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Pediatr Diabetes. 2019 Jan 10. doi: 10.1111/pedi.12812. [Epub ahead of print]

Predicting progression to type 1 diabetes from ages 3 to 6 in islet autoantibody positive TEDDY children.

Author information

1
Department of Pediatrics, University of Florida, Gainesville, Florida.
2
Department of Clinical Sciences Malmö, Lund University, Skåne University Hospital SUS, Malmö, Sweden.
3
Health Informatics Institute, Morsani College of Medicine, University of South Florida, Tampa, Florida.
4
Division of Endocrinology, University of Miami, Miami, Florida.
5
Pacific Northwest Diabetes Research Institute, Seattle, Washington.
6
Center for Biotechnology and Genomic Medicine, Medical College of Georgia, Augusta University, Augusta, Georgia.
7
Barbara Davis Center for Childhood Diabetes, University of Colorado, Denver, Colorado.
8
Department of Pediatrics, Turku University Hospital, Turku, Finland.
9
Department of Physiology, Institute of Biomedicine, University of Turku, Turku, Finland.
10
Department of Pediatrics, Medical Research Center, PEDEGO Research Unit, Oulu University Hospital and University of Oulu, Oulu, Finland.
11
Institute of Diabetes Research, Helmholtz Zentrum München and Forschergruppe Diabetes e.V. Neuherberg, Neuherberg, Germany.
12
Division of Diabetes, Endocrinology, and Metabolism, National Institute of Diabetes, Digestive, and Kidney Diseases, National Institutes of Health, Bethesda, Maryland.

Abstract

OBJECTIVE:

The capacity to precisely predict progression to type 1 diabetes (T1D) in young children over a short time span is an unmet need. We sought to develop a risk algorithm to predict progression in children with high-risk human leukocyte antigen (HLA) genes followed in The Environmental Determinants of Diabetes in the Young (TEDDY) study.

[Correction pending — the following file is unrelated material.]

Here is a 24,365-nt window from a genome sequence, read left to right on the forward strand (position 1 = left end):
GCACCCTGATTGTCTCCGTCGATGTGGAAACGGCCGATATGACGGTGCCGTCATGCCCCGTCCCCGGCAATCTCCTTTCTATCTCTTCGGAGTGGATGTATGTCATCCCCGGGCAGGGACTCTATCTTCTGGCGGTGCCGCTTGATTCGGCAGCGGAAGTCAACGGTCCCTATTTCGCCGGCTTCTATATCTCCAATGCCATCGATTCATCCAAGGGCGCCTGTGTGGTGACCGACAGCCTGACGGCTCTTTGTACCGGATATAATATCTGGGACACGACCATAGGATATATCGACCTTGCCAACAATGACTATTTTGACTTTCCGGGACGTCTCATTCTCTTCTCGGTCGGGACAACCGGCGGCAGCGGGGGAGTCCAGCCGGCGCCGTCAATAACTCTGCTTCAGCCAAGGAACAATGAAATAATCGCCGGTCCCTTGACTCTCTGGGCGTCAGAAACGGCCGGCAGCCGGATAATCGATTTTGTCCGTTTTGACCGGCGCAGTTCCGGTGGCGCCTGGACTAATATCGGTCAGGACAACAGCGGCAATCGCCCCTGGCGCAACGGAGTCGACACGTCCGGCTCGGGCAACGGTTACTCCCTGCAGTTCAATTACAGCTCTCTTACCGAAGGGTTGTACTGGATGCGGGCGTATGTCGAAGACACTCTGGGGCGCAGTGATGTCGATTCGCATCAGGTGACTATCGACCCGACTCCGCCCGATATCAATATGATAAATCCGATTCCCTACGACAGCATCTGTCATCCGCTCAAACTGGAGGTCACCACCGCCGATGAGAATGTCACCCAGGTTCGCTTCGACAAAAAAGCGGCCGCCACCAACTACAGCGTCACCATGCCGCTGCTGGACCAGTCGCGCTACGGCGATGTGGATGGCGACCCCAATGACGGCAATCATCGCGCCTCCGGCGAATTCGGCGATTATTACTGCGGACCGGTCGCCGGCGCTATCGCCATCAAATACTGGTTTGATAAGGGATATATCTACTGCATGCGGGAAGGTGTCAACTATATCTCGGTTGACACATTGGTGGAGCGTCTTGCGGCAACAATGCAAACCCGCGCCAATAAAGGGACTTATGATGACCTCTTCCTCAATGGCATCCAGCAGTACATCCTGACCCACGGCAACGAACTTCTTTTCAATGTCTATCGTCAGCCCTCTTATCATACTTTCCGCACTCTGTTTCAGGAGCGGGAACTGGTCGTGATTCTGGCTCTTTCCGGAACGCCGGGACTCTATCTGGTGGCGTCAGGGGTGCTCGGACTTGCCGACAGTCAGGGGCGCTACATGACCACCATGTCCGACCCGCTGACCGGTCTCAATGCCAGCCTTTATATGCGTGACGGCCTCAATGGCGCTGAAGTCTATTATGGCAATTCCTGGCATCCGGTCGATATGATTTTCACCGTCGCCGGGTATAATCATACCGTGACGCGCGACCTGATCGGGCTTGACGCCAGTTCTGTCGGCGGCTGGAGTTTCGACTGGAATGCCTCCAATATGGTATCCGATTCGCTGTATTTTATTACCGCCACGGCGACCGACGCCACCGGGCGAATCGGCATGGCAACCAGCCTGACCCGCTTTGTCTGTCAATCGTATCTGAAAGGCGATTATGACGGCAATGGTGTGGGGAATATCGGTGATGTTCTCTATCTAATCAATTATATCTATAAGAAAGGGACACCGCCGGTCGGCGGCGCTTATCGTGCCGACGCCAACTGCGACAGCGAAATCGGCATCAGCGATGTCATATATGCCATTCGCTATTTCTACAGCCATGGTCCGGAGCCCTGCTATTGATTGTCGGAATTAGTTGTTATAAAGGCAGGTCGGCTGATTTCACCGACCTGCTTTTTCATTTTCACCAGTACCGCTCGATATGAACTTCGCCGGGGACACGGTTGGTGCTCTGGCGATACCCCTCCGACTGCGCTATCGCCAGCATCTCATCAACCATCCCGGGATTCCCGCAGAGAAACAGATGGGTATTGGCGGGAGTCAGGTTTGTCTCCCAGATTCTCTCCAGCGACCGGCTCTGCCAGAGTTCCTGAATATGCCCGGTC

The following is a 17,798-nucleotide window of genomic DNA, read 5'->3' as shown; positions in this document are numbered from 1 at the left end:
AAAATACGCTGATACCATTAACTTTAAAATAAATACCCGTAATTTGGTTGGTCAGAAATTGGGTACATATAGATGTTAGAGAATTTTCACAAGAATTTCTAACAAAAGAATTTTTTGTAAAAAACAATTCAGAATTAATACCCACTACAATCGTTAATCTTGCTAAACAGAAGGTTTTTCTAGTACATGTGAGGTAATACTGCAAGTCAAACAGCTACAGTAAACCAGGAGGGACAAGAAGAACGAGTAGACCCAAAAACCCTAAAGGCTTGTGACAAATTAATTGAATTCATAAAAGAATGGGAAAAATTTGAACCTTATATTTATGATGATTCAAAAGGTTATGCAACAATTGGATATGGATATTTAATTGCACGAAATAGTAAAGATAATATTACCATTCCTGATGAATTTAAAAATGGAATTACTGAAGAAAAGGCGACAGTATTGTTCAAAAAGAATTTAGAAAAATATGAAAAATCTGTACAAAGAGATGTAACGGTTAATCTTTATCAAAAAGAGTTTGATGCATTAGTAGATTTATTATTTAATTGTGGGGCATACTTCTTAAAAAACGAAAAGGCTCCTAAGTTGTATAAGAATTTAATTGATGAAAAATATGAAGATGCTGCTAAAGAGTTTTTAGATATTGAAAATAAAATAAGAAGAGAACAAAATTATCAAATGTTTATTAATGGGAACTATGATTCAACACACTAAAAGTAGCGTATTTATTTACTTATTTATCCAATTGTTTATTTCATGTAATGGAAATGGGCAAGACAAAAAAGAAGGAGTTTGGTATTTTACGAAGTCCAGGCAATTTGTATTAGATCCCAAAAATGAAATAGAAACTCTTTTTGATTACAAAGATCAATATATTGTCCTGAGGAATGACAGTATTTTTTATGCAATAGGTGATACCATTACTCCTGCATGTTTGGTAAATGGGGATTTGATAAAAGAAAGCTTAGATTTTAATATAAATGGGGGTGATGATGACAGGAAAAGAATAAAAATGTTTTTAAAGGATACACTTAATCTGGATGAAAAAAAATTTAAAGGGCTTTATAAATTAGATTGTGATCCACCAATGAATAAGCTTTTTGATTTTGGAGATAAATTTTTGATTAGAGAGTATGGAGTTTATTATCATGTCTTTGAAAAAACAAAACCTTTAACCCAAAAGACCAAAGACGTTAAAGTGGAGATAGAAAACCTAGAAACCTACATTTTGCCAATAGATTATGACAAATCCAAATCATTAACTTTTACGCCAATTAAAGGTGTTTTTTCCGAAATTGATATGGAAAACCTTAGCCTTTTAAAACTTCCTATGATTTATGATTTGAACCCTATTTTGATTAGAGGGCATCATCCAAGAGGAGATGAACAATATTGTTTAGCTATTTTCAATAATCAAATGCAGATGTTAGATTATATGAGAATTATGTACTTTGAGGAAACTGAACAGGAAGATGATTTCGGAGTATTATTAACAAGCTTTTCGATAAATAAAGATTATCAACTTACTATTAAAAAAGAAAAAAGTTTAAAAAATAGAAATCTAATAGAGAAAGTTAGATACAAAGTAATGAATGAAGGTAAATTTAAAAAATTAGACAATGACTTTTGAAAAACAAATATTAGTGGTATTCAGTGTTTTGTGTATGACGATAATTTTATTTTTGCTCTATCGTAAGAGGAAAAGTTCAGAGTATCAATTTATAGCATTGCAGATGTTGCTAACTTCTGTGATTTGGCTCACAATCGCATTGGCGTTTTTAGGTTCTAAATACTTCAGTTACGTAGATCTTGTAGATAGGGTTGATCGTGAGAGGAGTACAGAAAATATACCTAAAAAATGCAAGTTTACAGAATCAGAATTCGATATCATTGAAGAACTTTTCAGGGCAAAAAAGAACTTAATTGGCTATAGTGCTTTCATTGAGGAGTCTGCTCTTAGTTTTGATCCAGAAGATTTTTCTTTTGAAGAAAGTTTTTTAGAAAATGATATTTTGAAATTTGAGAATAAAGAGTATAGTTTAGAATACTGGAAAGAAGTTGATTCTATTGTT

METHODS:

Logistic regression and 4-fold cross-validation examined 38 candidate predictors of risk from clinical, immunologic, metabolic, and genetic data. TEDDY subjects with at least one persistent, confirmed autoantibody at age 3 were analyzed with progression to T1D by age 6 serving as the primary endpoint. The logistic regression prediction model was compared to two non-statistical predictors, multiple autoantibody status, and presence of insulinoma-associated-2 autoantibodies (IA-2A).

RESULTS:

A total of 363 subjects had at least one autoantibody at age 3. Twenty-one percent of subjects developed T1D by age 6. Logistic regression modeling identified 5 significant predictors - IA-2A status, hemoglobin A1c, body mass index Z-score, single-nucleotide polymorphism rs12708716_G, and a combination marker of autoantibody number plus fasting insulin level. The logistic model yielded a receiver operating characteristic area under the curve (AUC) of 0.80, higher than the two other predictors; however, the differences in AUC, sensitivity, and specificity were small across models.

CONCLUSIONS:

This study highlights the application of precision medicine techniques to predict progression to diabetes over a 3-year window in TEDDY subjects. This multifaceted model provides preliminary improvement in prediction over simpler prediction tools. Additional tools are needed to maximize the predictive value of these approaches.

KEYWORDS:

autoantibodies; metabolic; pediatric; prediction; type 1 diabetes

PMID:
30628751
DOI:
10.1111/pedi.12812

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